THE HAGUE (Deutsche Welle) — Myanmar’s civilian leader Aung San Suu Kyi appeared at the United Nations International Court of Justice in The Hague on Tuesday, December 10, to defend her country’s military from allegations of committing genocide against the Rohingya minority.
Suu Kyi watched the proceedings on Tuesday without any show of emotion as a legal team for Gambia detailed accounts of atrocities allegedly perpetrated by Myanmar military personnel in western Rakhine state. They are accused of committing crimes including killings, sexual violence and the destruction of tens of thousands of Muslim minority homes in the state.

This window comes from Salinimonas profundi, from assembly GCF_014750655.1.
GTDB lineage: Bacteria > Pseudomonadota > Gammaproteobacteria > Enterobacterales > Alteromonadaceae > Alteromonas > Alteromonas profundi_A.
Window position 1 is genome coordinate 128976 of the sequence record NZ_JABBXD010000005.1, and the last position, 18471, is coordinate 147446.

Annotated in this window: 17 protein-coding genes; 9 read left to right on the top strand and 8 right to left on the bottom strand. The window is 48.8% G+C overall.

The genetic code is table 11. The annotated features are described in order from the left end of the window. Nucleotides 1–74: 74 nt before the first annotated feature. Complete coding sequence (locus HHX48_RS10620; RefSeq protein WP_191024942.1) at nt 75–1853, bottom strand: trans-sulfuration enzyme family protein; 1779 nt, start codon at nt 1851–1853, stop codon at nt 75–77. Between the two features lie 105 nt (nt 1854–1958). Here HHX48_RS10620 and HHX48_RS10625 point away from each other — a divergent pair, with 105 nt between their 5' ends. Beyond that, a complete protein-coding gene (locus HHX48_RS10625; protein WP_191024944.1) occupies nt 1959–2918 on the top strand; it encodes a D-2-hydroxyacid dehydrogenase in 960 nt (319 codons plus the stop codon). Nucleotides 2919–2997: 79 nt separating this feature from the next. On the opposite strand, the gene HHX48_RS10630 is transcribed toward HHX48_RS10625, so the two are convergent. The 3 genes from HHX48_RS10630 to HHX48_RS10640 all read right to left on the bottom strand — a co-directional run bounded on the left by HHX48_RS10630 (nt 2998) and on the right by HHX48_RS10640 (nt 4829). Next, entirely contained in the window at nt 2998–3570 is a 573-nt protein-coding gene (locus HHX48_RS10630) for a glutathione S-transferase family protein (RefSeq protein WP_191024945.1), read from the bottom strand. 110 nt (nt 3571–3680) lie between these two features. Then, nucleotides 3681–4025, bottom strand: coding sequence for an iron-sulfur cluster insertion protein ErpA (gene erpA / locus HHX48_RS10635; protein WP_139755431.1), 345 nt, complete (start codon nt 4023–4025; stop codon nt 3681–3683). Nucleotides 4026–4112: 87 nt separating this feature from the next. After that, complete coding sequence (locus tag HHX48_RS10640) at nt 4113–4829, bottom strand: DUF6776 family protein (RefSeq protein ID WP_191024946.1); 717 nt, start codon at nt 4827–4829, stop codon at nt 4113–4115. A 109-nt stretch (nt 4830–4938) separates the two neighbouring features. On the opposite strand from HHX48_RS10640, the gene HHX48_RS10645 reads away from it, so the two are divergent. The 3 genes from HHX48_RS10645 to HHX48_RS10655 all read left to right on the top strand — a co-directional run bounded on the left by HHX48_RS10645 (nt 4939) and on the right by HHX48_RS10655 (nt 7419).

Acting on behalf of the 57-country Organization of Islamic Cooperation, the Gambia is asking the world court to take “all measures within its power to prevent all acts that amount to or contribute to the crime of genocide.”
A series of coordinated attacks by Rohingya insurgents on Myanmar security forces in the north of Myanmar’s Rakhine State triggered a crackdown by Myanmar forces that has sent a stream of Rohingya villagers fleeing to Bangladesh. About 400 people have been killed in the clashes in Buddist-majority Myanmar.
Opening its case, the Gambia’s Justice Minister Aboubacarr Tambadou urged the court to “tell Myanmar to stop these senseless killings, to stop these acts of barbarity that continue to shock our collective conscience, to stop this genocide of its own people.”
UN investigators have also accused the Myanmar military of undertaking mass killings and committing atrocities against Rohingya Muslims with “genocidal intent.”